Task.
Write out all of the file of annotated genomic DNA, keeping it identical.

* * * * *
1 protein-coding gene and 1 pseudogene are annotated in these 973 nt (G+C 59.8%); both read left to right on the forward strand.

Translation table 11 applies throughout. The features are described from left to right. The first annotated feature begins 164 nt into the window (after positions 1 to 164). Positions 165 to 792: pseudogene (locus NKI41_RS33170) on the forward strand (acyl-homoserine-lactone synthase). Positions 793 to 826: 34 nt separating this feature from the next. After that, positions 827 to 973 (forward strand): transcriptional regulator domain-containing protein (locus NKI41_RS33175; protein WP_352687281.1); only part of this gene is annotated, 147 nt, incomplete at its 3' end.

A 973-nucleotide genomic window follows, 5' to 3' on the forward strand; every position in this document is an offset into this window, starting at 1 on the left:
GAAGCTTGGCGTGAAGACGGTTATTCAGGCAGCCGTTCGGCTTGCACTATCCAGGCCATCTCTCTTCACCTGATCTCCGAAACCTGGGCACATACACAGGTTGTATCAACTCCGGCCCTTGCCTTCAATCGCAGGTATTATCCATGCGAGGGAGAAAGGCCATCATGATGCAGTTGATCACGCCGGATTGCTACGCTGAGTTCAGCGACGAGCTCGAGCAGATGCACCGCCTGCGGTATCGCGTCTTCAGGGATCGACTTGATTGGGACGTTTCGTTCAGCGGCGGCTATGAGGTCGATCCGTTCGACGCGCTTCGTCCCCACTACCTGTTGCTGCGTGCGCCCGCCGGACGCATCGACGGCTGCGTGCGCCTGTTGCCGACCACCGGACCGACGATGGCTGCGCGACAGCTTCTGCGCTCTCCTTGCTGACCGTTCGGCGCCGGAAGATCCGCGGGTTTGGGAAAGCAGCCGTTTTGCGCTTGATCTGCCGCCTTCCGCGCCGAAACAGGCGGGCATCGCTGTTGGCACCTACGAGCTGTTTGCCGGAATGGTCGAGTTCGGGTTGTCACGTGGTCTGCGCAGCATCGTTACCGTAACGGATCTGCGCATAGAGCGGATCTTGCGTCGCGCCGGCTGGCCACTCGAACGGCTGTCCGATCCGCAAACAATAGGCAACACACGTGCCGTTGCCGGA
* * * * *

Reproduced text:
1 protein-coding gene and 1 pseudogene are annotated in these 973 nt (G+C 59.8%); both read left to right on the forward strand.

Translation table 11 applies throughout. The features are described from left to right. The first annotated feature begins 164 nt into the window (after positions 1 to 164). Positions 165 to 792: pseudogene (locus NKI41_RS33170) on the forward strand (acyl-homoserine-lactone synthase). Positions 793 to 826: 34 nt separating this feature from the next. After that, positions 827 to 973 (forward strand): transcriptional regulator domain-containing protein (locus NKI41_RS33175; protein WP_352687281.1); only part of this gene is annotated, 147 nt, incomplete at its 3' end.

A 973-nucleotide genomic window follows, 5' to 3' on the forward strand; every position in this document is an offset into this window, starting at 1 on the left:
GAAGCTTGGCGTGAAGACGGTTATTCAGGCAGCCGTTCGGCTTGCACTATCCAGGCCATCTCTCTTCACCTGATCTCCGAAACCTGGGCACATACACAGGTTGTATCAACTCCGGCCCTTGCCTTCAATCGCAGGTATTATCCATGCGAGGGAGAAAGGCCATCATGATGCAGTTGATCACGCCGGATTGCTACGCTGAGTTCAGCGACGAGCTCGAGCAGATGCACCGCCTGCGGTATCGCGTCTTCAGGGATCGACTTGATTGGGACGTTTCGTTCAGCGGCGGCTATGAGGTCGATCCGTTCGACGCGCTTCGTCCCCACTACCTGTTGCTGCGTGCGCCCGCCGGACGCATCGACGGCTGCGTGCGCCTGTTGCCGACCACCGGACCGACGATGGCTGCGCGACAGCTTCTGCGCTCTCCTTGCTGACCGTTCGGCGCCGGAAGATCCGCGGGTTTGGGAAAGCAGCCGTTTTGCGCTTGATCTGCCGCCTTCCGCGCCGAAACAGGCGGGCATCGCTGTTGGCACCTACGAGCTGTTTGCCGGAATGGTCGAGTTCGGGTTGTCACGTGGTCTGCGCAGCATCGTTACCGTAACGGATCTGCGCATAGAGCGGATCTTGCGTCGCGCCGGCTGGCCACTCGAACGGCTGTCCGATCCGCAAACAATAGGCAACACACGTGCCGTTGCCGGA